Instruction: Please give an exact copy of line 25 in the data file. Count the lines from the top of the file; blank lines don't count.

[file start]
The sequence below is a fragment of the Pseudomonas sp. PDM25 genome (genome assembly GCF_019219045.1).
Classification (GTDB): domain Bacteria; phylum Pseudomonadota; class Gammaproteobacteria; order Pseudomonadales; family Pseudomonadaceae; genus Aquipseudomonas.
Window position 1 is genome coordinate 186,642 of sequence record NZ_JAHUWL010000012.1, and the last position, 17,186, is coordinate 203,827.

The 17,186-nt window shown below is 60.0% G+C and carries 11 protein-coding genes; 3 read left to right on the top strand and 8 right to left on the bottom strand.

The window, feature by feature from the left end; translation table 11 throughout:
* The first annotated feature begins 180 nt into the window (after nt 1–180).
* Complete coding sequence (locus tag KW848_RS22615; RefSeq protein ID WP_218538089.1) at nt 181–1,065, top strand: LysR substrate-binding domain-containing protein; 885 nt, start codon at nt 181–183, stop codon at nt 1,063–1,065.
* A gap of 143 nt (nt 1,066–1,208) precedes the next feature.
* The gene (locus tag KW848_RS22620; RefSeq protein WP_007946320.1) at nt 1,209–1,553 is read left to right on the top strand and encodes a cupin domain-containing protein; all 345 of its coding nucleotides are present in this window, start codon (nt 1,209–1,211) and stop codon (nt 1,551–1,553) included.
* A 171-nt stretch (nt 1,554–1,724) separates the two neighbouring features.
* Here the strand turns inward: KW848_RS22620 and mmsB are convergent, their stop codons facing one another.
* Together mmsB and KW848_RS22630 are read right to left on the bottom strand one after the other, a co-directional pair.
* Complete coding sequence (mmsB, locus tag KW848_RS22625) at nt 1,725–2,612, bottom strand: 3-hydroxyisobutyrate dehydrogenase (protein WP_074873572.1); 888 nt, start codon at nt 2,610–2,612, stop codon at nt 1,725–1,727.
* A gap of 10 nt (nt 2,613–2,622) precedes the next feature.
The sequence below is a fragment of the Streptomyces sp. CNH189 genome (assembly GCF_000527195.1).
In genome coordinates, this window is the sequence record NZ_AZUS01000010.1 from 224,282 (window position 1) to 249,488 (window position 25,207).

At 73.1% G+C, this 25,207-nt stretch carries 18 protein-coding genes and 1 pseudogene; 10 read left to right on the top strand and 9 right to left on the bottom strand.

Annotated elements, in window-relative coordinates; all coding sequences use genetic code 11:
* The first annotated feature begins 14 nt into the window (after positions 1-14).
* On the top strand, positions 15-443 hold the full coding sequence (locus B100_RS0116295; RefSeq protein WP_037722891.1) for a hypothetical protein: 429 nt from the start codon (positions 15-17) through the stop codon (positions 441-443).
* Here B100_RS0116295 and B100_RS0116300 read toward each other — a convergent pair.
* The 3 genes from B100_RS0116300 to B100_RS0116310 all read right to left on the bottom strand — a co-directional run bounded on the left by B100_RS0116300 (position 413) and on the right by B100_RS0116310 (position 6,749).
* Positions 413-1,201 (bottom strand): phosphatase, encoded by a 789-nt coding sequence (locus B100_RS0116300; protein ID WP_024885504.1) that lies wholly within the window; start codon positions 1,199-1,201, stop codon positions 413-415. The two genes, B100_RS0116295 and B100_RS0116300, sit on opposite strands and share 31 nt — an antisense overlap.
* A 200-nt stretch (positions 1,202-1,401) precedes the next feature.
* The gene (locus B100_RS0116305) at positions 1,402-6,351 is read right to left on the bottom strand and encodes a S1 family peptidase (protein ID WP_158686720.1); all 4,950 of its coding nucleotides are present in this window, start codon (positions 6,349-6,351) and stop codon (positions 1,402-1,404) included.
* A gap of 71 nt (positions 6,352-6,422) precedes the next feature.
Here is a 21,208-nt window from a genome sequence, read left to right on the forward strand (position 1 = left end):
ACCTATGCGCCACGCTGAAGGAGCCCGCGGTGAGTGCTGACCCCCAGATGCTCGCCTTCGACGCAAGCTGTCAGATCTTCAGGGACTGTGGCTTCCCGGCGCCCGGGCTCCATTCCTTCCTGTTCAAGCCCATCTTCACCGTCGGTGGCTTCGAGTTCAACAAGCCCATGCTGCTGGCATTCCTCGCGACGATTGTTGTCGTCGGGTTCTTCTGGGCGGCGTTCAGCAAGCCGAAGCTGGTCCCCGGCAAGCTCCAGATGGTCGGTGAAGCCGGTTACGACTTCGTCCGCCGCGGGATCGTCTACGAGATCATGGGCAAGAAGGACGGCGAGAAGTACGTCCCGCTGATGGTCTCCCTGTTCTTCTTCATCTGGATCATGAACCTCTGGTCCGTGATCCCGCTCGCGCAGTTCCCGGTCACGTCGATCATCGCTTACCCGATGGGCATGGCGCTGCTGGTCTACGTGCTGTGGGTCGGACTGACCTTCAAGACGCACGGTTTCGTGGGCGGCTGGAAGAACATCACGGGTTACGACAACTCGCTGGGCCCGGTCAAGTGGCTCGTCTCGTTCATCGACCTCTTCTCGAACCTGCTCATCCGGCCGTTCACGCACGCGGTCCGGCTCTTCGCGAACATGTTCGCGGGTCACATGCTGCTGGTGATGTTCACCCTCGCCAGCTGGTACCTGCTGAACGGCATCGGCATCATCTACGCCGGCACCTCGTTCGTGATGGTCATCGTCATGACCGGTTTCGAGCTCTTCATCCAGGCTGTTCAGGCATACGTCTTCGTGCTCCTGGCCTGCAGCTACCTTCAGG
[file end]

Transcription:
* The gene (locus B100_RS0116305) at positions 1,402-6,351 is read right to left on the bottom strand and encodes a S1 family peptidase (protein ID WP_158686720.1); all 4,950 of its coding nucleotides are present in this window, start codon (positions 6,349-6,351) and stop codon (positions 1,402-1,404) included.